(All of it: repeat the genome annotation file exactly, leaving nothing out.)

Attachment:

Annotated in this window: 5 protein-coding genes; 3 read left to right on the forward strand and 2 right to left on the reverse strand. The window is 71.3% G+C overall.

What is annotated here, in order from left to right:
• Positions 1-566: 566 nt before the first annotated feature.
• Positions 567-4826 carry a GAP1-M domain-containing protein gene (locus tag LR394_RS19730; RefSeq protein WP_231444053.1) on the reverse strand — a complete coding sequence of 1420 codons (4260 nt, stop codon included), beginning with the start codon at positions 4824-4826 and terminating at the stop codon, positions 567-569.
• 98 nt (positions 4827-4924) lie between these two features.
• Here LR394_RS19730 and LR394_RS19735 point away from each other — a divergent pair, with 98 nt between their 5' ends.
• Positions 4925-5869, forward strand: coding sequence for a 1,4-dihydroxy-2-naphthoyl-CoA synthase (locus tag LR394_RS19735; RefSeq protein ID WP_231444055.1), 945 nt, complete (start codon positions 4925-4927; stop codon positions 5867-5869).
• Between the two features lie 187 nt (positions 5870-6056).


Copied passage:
Annotated in this window: 5 protein-coding genes; 3 read left to right on the forward strand and 2 right to left on the reverse strand. The window is 71.3% G+C overall.

What is annotated here, in order from left to right:
• Positions 1-566: 566 nt before the first annotated feature.
• Positions 567-4826 carry a GAP1-M domain-containing protein gene (locus tag LR394_RS19730; RefSeq protein WP_231444053.1) on the reverse strand — a complete coding sequence of 1420 codons (4260 nt, stop codon included), beginning with the start codon at positions 4824-4826 and terminating at the stop codon, positions 567-569.
• 98 nt (positions 4827-4924) lie between these two features.
• Here LR394_RS19730 and LR394_RS19735 point away from each other — a divergent pair, with 98 nt between their 5' ends.
• Positions 4925-5869, forward strand: coding sequence for a 1,4-dihydroxy-2-naphthoyl-CoA synthase (locus tag LR394_RS19735; RefSeq protein ID WP_231444055.1), 945 nt, complete (start codon positions 4925-4927; stop codon positions 5867-5869).
• Between the two features lie 187 nt (positions 5870-6056).